President Trump announced last Thursday that he is organizing a sit-down with North Korean leader, Kim Jong Un to begin discussions toward diplomatic peace. The news broke after South Korea’s security advisor, Chung Eui-yong, payed a visit to the West Wing on behalf of the North Korean dictator on March 8th. The verbal invitation detailed plans to halt missile testing and to hopefully put an end to North Korea’s nuclear projects all together.
Although peace negotiations is believed to be the first step in mitigating speculation of nuclear war, the announcement still comes as a surprise to most, considering President Trump and Kim Jong Un’s volatile rapport as early as late January. Despite their troubled past, South Korea’s security advisor confidently reported that “ President Trump appreciated the greeting and said he would meet Kim Jong Un by May to achieve permanent denuclearization.”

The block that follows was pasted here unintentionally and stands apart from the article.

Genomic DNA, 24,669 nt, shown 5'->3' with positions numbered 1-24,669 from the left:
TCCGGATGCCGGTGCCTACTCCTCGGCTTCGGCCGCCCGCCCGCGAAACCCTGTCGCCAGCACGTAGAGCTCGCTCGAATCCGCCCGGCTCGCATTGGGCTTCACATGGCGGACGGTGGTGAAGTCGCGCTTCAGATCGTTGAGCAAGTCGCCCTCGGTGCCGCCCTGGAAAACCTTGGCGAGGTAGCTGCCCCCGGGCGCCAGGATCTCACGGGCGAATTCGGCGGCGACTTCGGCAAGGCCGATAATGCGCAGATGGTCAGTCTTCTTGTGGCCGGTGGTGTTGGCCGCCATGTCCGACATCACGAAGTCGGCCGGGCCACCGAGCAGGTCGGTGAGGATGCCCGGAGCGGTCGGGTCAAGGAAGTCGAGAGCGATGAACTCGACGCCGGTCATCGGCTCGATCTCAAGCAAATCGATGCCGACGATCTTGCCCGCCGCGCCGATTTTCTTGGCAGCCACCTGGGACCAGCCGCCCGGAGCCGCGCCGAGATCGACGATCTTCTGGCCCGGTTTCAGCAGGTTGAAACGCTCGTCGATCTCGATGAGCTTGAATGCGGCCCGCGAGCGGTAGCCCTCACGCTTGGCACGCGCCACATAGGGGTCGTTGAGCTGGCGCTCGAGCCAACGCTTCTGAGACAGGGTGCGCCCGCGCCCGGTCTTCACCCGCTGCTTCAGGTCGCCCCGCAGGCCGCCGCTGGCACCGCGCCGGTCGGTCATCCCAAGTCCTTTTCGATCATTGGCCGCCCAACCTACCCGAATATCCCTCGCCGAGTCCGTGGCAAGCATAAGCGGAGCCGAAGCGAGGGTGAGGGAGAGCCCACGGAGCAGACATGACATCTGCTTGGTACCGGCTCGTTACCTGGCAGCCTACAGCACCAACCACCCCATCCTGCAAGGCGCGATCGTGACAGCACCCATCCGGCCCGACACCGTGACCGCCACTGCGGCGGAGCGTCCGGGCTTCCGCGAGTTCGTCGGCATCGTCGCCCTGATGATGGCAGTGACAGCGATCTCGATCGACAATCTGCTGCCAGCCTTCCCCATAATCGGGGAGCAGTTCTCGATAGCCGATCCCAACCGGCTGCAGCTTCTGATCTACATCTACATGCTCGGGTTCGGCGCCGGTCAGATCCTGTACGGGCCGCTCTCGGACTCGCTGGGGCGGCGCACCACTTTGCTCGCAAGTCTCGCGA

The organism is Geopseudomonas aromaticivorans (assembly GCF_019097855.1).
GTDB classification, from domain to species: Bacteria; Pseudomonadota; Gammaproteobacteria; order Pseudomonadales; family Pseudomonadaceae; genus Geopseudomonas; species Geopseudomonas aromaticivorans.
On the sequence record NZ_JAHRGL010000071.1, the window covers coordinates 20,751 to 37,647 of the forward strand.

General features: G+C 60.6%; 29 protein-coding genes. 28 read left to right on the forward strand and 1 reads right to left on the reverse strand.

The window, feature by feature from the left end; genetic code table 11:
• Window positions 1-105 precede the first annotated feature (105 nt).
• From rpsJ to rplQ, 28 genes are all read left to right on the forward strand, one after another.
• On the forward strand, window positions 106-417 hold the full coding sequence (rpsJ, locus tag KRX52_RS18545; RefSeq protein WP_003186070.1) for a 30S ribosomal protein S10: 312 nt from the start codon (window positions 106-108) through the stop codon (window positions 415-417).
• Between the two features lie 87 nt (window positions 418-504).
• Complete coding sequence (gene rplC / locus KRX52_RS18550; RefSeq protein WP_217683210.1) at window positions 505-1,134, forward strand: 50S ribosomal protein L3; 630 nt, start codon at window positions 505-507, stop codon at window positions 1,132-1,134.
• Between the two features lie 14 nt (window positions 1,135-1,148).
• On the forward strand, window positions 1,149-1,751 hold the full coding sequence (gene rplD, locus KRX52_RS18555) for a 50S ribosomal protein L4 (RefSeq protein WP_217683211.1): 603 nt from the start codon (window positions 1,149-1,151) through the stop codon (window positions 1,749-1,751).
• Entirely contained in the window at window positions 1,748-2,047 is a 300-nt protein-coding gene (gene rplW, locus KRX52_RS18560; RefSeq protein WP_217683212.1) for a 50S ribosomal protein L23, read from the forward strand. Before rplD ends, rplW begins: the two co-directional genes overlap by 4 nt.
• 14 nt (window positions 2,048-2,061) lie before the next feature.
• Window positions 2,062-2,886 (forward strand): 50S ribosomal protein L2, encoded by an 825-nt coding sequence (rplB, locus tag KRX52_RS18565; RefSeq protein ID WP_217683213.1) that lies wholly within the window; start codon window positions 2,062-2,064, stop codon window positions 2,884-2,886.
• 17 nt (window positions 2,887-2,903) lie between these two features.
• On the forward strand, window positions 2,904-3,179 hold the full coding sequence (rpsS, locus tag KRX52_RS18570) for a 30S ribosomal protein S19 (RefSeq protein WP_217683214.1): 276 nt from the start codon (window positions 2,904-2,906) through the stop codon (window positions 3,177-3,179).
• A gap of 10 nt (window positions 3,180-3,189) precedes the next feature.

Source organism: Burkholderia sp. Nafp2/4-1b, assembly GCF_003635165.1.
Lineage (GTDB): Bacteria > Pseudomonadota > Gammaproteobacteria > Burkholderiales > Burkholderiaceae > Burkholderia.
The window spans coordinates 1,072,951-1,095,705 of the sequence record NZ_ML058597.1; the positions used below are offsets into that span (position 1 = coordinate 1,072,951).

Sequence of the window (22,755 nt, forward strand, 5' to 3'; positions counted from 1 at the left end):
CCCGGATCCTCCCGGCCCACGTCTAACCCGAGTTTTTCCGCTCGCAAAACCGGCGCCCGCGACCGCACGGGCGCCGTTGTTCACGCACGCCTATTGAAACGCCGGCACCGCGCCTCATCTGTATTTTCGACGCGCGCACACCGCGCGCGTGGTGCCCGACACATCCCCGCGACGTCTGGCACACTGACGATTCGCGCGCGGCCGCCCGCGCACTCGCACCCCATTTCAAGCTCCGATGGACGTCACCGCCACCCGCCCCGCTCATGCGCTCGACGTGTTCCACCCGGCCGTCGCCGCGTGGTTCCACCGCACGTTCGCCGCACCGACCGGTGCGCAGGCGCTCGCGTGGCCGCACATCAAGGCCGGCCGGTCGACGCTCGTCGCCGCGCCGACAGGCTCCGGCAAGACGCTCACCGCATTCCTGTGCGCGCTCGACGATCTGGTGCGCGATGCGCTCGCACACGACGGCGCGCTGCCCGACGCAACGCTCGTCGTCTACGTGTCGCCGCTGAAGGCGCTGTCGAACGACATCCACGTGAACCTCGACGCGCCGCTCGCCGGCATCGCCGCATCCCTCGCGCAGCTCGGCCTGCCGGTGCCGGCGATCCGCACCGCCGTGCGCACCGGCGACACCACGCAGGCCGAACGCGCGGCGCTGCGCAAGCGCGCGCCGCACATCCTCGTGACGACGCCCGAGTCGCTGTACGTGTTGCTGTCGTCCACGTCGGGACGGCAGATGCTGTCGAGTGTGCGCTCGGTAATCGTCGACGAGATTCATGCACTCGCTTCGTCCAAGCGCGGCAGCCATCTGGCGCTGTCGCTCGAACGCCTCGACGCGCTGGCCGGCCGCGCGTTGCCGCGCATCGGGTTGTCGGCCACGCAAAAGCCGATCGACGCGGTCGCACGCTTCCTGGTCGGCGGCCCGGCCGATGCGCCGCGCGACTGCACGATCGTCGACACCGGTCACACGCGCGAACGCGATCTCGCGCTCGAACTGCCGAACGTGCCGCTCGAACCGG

Still the prospect of peace is not one that inspires much confidence in some officials, who claim that peace relations between the US and North Korea has not fared well in the past. Most pointedly in 1994, President Clinton and Kim Jong Un’s predecessor Kim Jong II, agreed on freezing North Korea’s illicit Plutonium weapons program, which later failed in 2002. Further investigation proved that North Korea was secretly engaged in illegal dealings with Pakistani scientist A.Q. Khan to secure Uranium and other dangerous substances in an effort to continue their nuclear programming.
In light of this previous history, Trump’s cabinet officials have warned the president of the possibility of yet another unsuccessful treaty and to plan accordingly. Nevertheless, skepticism– and cartooning–surrounding the upcoming events have continued to unfold as the month of May approaches.
Art by: Clay Jones// Twitter: @Claytoonz
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